If you love the sweetness and juicy burst of citrus fruits, you might think of growing orange tree in your backyard. There’s nothing that beats the taste of fresh fruit. Oranges are typically grown in subtropical regions, but they can be grown in cooler areas.
Citruses can be grown in containers as well. This article tells you everything about growing oranges.
Kinds Of Orange Trees
Most citrus plants are self-fertile, so you don’t have to grow more than one crop to get the desired yield.
If you want a tree that can withstand extreme temperatures, Hamlin is the orange tree for you. They have limited seeds and thin skin and are the best choice for juicing and general consumption. The trees grow up to be about 14 feet, and the juicy flavor is beloved.
Hamlin can grow in temperatures as low as 18°F or -7.7 ℃. It is not ideal to be grown in a container.
Valencia grows up to reach 10-15 feet tall. They are very juicy and do not take up a lot of space. These oranges are ideal for making juices.
3. Moro Blood Orange
Blood oranges are a popular choice to grow in one’s backyard. They are ideal for eating and juicing. When grown outdoors, it can grow up to 15 feet. It grows in deserts and coastal regions. It can also be grown as a patio shrub.
4. Honey Bells
Honeybells are a mixture of a tangerine and a super sweet grapefruit. They are only available for a brief time and are sent around the country. The trees need to be pre-ordered, and the fruits fall off on their own when they become ripe.
5. Washington Navel
These oranges are the most popular store-bought oranges. This orange is sweet, seedless, and perfect to eat. These trees are the ideal choice to pick off the tree. The trees reach a height between 10-20 feet. Dwarf trees can be grown in containers.
How To Grow Oranges In Your Orchard
Growing oranges can be a fruitful investment for your household. The fruits are delicious and sell well. Unfortunately, the trees are not cold-hardy and do not typically tolerate temperatures under 45℉. Therefore, you have to pick a variety that is cold-hardy to be able to tolerate cold temperatures.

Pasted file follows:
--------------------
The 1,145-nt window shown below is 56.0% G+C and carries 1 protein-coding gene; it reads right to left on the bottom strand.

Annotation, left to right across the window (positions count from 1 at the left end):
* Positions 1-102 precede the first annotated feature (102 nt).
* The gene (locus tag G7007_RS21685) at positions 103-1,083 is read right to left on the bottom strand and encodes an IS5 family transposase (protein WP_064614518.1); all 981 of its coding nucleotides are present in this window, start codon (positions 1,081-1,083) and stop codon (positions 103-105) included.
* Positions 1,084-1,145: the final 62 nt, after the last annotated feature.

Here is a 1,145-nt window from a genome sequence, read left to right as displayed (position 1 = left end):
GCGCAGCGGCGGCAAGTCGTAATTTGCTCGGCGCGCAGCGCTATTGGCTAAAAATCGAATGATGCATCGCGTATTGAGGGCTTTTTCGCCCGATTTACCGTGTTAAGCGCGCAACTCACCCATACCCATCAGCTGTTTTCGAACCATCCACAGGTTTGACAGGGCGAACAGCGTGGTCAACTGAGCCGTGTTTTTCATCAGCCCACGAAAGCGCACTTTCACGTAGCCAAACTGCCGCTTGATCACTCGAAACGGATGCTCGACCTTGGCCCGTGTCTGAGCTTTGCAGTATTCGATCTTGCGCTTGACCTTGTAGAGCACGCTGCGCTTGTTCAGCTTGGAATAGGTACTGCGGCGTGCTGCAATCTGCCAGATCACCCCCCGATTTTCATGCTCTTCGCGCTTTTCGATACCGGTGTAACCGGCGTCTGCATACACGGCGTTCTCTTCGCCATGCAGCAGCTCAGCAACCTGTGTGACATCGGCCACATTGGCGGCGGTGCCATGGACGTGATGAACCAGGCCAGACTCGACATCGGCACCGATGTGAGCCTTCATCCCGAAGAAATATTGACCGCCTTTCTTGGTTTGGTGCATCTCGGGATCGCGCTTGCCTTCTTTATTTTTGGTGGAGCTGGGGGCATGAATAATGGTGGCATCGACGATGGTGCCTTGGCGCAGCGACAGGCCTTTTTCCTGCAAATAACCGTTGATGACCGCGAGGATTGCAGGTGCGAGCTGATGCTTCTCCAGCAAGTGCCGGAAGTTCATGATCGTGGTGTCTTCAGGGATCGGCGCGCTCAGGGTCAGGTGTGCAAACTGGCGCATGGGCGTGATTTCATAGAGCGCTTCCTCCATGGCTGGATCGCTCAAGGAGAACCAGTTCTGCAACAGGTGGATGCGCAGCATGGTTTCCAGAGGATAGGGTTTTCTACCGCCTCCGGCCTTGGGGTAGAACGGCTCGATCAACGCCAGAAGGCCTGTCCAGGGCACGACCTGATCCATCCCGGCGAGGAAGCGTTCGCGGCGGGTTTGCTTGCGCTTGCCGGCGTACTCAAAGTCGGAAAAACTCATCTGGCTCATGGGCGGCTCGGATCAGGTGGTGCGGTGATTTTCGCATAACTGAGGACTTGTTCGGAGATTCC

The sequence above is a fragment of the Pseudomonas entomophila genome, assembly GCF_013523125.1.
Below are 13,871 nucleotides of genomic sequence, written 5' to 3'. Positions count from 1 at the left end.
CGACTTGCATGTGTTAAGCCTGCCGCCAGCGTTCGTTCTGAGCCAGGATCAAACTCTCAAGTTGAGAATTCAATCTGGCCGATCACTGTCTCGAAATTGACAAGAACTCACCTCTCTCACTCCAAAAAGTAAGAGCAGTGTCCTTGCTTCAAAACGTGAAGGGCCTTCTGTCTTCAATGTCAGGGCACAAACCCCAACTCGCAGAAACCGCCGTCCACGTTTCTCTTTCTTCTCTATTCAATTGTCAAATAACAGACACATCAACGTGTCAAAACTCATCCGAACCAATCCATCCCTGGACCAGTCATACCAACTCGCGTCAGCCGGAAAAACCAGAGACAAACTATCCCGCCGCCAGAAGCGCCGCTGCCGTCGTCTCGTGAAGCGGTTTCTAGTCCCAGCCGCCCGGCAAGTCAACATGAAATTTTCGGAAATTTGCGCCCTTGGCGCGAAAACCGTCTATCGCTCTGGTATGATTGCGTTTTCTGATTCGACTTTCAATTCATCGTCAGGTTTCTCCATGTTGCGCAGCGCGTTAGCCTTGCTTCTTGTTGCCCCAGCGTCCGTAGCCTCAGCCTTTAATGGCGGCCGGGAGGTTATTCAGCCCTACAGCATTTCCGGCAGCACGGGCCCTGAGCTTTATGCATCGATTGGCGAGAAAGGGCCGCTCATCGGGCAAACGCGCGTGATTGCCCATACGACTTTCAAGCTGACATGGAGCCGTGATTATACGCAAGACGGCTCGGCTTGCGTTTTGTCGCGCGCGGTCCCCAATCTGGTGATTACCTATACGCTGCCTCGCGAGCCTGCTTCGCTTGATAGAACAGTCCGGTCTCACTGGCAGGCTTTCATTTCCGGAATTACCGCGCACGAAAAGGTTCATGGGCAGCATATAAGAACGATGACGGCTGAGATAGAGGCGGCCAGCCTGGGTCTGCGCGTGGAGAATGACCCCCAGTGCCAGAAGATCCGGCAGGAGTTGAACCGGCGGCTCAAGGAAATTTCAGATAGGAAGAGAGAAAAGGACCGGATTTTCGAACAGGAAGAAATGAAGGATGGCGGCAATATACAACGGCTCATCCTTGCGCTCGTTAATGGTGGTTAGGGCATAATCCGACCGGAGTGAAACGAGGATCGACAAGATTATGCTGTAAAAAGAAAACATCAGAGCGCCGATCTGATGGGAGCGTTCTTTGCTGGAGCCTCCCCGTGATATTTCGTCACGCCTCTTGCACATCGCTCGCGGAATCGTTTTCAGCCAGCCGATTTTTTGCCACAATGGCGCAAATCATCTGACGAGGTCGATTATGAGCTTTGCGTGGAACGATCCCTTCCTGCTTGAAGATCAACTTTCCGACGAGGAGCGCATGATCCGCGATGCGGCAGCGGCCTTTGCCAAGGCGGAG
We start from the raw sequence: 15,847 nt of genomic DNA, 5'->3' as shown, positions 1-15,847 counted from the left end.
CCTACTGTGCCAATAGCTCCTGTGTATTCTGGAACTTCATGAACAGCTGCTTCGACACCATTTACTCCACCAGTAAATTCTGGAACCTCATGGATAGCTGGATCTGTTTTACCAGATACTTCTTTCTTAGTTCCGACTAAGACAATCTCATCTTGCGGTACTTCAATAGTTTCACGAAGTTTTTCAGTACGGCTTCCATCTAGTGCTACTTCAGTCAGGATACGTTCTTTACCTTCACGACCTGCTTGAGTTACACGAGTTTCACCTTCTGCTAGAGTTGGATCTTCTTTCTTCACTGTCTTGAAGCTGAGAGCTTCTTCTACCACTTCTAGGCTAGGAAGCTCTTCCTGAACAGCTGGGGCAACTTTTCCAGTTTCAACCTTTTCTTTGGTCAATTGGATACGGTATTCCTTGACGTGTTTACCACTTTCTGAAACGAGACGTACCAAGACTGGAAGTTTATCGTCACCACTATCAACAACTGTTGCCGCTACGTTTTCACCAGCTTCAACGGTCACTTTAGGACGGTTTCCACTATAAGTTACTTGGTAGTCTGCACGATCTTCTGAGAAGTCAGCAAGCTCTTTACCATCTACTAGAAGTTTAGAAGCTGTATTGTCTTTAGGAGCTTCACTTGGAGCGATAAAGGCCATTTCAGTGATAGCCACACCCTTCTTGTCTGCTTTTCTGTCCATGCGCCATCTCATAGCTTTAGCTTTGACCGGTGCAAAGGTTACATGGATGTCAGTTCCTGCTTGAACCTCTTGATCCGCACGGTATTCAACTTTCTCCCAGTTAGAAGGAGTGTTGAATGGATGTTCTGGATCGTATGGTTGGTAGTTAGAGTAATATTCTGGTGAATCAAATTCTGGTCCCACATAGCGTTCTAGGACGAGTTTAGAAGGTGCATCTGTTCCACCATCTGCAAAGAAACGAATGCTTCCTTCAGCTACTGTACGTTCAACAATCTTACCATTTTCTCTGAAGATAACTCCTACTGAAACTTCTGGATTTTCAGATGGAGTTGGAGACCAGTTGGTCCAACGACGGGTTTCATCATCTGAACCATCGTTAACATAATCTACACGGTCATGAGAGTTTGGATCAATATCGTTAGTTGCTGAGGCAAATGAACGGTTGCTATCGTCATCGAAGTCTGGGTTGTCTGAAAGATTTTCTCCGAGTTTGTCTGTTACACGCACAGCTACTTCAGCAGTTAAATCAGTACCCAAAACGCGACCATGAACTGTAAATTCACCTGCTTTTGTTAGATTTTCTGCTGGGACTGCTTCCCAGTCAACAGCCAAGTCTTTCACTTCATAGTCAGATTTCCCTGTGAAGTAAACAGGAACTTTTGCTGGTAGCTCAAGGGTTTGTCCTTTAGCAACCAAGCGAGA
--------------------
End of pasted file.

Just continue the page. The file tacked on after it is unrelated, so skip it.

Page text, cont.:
1. Soil Requirement For Oranges
Oranges ideally grow in warm temperatures in soil that has rich organic matter. You should mix the soil with compost so the crop gets the necessary nutrients it needs. The soil should be well-draining and loamy. It should have a pH between 6.0-7.5.
2. Where To Plant Orange Trees
Finding the right spot to grow the oranges is crucial. Orange trees require a location that obtains efficient sunlight between spring to fall and is well protected from the wind. A few types of oranges also require adequate shade.
Orange trees also need to be moved into a greenhouse during winter unless you live in a region with sufficient sunlight in winters. If you choose to grow multiple trees on your property, make sure you plant them in rows 16 feet apart.
3. When To Plant Orange Trees
If you live in an area situated between California to Florida, You can grow citrus trees in any season. However, if you do not live in these regions, the ideal time to grow oranges is in the spring after the possibility of frost has gone away.
4. How To Plant Orange Trees
Planting your new trees should be done in late winter or early spring, subject to external temperatures. It is best to make sure that the temperatures do not decrease 45℉ for different kinds.
You can start planting them in your garden using the seeds or buying a new tree from a nursery. If you decide to buy a shrub, plant them on a deeper soil level than its box. Make sure to check the root ball when replanting.
You can also save up the seeds after you’ve eaten your fruit and plant those seeds after soaking them overnight. You can then plant them ½ an inch deep in regular potting soil. Cover the pot in a plastic bag and place it in a sunny area until the seeds become a sapling.
The only drawback is that the plant can take years to give a yield.
5. Growing An Orange Tree In Containers
Growing an orange in a container is doable. This means you can grow an orange tree pretty much anywhere you live. For example, you can move the orange tree into a greenhouse or heated areas during winters.
Pick a container that can hold up to 20-gallons of potting soil. They need to be given enough space to grow to be able to develop correctly.
How To Care For Oranges In Your Orchard
Here are a few guidelines to take care of your orange trees.
1. Watering Your Orange Tree
The amount of water your plants get will depend on the climate and annual rainfall. Remember to give your orange tree enough moisture to prevent it from wilting regularly. Fledglings need to be watered every three days to a week. Water it less frequently but with more depth.
Orange trees require about 1-1.5 inches of water every week. Water helps increase the juiciness of the fruit. How deep you plant the orange tree affects the amount of water it’ll need.
2. Feeding Your Citrus Trees
Many trees, including an orange tree, require nutrient-rich balanced fertilizers to promote suitable development. The ideal times to feed your plants are spring and summer. Make sure to pay attention to yellowed leaves as they indicate nutrient deficiencies.
In case this happens, fertilize before you water it. If your orange tree is in a container, it will need additional citrus-based fertilizer as it doesn’t have the ground to pull nutrients from.